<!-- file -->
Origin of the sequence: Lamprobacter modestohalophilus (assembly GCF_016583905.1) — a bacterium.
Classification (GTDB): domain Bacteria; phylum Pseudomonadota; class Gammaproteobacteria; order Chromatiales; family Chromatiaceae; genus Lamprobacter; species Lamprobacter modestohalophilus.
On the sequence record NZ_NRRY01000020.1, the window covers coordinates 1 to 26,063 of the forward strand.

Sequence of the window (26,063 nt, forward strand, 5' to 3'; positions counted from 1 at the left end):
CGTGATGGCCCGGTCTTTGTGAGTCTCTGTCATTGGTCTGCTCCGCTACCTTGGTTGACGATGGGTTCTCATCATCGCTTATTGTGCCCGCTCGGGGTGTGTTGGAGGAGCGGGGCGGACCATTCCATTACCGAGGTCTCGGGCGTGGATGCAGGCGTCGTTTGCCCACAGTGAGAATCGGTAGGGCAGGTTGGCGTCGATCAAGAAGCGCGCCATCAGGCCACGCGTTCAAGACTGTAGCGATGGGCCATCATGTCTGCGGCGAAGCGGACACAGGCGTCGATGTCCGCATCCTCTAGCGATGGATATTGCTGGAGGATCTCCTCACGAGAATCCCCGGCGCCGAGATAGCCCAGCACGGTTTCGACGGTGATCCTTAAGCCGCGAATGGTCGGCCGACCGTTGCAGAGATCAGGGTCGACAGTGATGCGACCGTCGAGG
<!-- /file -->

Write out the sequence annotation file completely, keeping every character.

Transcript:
Origin of the sequence: Lamprobacter modestohalophilus (assembly GCF_016583905.1) — a bacterium.
Classification (GTDB): domain Bacteria; phylum Pseudomonadota; class Gammaproteobacteria; order Chromatiales; family Chromatiaceae; genus Lamprobacter; species Lamprobacter modestohalophilus.
On the sequence record NZ_NRRY01000020.1, the window covers coordinates 1 to 26,063 of the forward strand.

Sequence of the window (26,063 nt, forward strand, 5' to 3'; positions counted from 1 at the left end):
CGTGATGGCCCGGTCTTTGTGAGTCTCTGTCATTGGTCTGCTCCGCTACCTTGGTTGACGATGGGTTCTCATCATCGCTTATTGTGCCCGCTCGGGGTGTGTTGGAGGAGCGGGGCGGACCATTCCATTACCGAGGTCTCGGGCGTGGATGCAGGCGTCGTTTGCCCACAGTGAGAATCGGTAGGGCAGGTTGGCGTCGATCAAGAAGCGCGCCATCAGGCCACGCGTTCAAGACTGTAGCGATGGGCCATCATGTCTGCGGCGAAGCGGACACAGGCGTCGATGTCCGCATCCTCTAGCGATGGATATTGCTGGAGGATCTCCTCACGAGAATCCCCGGCGCCGAGATAGCCCAGCACGGTTTCGACGGTGATCCTTAAGCCGCGAATGGTCGGCCGACCGTTGCAGAGATCAGGGTCGACAGTGATGCGACCGTCGAGG